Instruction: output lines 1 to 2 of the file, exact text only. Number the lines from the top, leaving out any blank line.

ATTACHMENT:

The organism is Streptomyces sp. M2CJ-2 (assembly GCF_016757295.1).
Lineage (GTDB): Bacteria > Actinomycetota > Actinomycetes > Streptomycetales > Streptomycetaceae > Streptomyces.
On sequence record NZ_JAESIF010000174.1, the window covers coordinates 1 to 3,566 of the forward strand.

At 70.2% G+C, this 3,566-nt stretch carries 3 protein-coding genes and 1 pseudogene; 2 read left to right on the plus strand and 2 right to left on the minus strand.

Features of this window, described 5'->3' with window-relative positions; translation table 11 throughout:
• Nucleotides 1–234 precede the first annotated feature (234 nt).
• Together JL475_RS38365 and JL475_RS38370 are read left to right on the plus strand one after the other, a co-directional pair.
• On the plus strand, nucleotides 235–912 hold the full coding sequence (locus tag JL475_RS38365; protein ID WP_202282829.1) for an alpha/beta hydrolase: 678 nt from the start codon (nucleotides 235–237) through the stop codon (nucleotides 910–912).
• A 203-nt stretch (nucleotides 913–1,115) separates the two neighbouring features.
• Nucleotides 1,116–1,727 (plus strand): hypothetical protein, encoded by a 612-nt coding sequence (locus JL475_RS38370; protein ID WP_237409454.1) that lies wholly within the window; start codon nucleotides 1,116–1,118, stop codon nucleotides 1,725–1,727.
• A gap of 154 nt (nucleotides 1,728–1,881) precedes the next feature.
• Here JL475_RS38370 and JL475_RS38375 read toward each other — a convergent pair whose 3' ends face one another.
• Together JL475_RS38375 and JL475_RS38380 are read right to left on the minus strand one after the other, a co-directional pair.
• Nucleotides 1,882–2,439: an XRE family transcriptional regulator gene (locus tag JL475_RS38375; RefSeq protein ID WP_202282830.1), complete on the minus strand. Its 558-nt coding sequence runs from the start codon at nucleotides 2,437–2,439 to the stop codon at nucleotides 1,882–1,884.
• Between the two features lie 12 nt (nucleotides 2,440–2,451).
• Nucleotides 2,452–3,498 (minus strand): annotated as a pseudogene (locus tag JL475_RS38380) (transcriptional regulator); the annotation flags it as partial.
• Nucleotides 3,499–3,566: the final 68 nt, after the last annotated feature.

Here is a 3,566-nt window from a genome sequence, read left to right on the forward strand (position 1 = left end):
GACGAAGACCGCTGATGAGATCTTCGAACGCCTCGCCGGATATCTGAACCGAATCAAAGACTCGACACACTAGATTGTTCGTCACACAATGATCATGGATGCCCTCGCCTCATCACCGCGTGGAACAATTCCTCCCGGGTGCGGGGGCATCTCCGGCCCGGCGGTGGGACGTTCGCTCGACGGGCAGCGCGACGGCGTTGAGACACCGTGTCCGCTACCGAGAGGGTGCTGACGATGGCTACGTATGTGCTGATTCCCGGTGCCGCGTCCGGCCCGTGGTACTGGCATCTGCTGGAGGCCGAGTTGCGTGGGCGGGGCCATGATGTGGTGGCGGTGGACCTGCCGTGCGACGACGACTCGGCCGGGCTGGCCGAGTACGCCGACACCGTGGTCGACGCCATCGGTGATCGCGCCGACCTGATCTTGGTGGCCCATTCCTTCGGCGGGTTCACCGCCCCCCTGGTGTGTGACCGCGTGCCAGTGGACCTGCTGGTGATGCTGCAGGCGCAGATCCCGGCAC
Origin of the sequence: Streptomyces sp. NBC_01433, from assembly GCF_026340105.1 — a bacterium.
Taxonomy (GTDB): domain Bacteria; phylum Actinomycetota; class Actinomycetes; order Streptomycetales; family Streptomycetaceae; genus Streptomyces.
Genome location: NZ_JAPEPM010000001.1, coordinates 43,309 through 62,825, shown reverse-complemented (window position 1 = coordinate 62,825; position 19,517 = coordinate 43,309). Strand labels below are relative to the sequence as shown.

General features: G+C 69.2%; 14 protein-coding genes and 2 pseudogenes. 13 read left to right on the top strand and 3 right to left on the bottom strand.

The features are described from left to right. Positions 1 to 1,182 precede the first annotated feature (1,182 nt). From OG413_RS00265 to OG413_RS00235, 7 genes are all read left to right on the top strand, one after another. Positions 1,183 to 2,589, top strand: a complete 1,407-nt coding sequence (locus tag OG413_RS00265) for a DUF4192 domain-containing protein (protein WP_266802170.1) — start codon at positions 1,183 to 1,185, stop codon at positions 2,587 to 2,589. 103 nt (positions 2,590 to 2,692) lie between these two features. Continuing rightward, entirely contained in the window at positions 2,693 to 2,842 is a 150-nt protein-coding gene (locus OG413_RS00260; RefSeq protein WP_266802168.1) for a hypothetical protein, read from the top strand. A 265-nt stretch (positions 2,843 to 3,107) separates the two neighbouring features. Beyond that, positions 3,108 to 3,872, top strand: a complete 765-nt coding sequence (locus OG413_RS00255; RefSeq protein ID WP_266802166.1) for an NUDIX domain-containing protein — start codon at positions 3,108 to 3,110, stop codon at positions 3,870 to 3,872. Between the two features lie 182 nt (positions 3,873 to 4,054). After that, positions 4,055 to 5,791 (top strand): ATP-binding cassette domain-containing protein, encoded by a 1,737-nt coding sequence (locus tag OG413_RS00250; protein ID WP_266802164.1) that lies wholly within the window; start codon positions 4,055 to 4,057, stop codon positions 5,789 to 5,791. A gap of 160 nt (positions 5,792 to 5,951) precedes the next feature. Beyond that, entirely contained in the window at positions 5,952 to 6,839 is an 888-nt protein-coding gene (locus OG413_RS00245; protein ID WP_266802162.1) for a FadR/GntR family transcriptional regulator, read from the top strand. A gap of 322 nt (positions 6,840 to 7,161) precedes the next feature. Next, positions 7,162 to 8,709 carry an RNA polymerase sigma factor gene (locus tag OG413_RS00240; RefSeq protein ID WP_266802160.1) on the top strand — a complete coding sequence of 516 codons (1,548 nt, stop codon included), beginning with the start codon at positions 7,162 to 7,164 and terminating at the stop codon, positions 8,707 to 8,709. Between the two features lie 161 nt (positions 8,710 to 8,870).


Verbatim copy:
The organism is Streptomyces sp. M2CJ-2 (assembly GCF_016757295.1).
Lineage (GTDB): Bacteria > Actinomycetota > Actinomycetes > Streptomycetales > Streptomycetaceae > Streptomyces.